Policemen investigating the terrorist attack at Parsons Green have made a “significant” arrest in connection with the attempted bombing.
An 18-year-old man was arrested by Kent Police in the port area of Dover on Saturday morning under section 41 of the Terrorism Act.
He is being held in custody at a local police station from where he will be transferred to a south London police station.
Deputy Assistant Commissioner Neil Basu, Senior National Co-ordinator for Counter Terrorism Policing, said: “We have made a significant arrest in our investigation this morning. Although we are pleased with the progress made, this investigation continues and the threat level remains at critical.
“The public should remain vigilant as our staff, officers and partners continue to work through this complex investigation. We are not, at this time, changing our protective security measures and the steps taken to free up extra armed officers remain in place.
“This arrest will lead to more activity from our officers. For strong investigative reasons we will not give any more details on the man we arrested at this stage.”
The development came after Prime Minister ordered troops onto the streets on Friday night after a suspected Islamist placed a powerful time bomb on a packed rush hour train heading towards Westminster.
Higher level security
Theresa May took the decision after the independent Joint Terrorism Assessment Centre (JTAC) recommended raising the terror threat to its highest level, Critical, meaning another attack is expected.
The army will deploy troops at key locations around the capital in order to free up police who were last night involved in a huge manhunt to catch the terrorist responsible for the failed Parsons Green bomb attack, which Islamic State of Iraq and the Levant claimed responsibility.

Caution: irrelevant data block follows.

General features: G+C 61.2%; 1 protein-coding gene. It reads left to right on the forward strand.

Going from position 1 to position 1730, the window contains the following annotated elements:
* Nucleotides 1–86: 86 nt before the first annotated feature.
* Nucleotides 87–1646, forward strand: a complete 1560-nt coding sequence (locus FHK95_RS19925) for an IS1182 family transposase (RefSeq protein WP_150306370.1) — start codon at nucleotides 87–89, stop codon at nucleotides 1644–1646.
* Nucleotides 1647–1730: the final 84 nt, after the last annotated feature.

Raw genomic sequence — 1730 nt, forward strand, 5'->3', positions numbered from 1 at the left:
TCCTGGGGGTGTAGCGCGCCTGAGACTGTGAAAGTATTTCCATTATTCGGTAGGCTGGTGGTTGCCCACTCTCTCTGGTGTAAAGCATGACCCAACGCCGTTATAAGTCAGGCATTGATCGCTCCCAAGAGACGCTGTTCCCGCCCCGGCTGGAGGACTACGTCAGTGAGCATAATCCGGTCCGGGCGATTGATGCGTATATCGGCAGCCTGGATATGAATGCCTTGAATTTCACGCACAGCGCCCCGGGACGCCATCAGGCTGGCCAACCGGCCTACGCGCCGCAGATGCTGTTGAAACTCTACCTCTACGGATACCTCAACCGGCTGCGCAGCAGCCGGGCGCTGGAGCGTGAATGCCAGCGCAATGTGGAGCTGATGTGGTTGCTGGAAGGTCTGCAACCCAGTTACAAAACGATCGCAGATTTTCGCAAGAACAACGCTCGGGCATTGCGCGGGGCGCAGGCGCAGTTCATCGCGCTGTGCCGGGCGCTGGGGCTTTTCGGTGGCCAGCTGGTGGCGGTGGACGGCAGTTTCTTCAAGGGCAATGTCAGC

At least 29 people were injured, including a boy believed to be aged about 10 when an improvised explosive device (IED) went off on a packed rush hour tube at Parsons Green in west London yesterday morning.
Witnesses described scenes of terror and panic after the blast sent a “fireball” and a “wall of flame” through a District line service in west London.
But the main device, which had been fitted with a crude timer using shop-bought fairy lights, failed to detonate, meaning hundreds of people were spared death and serious injury.
Anti-terror police are understood to be working on the theory that the bomb was detonated early by accident and that the intended target may have been the Tube station at Westminster.
Detectives have so far spoken to 45 witnesses and continue to receive information from the public to the confidential anti-terrorist hotline.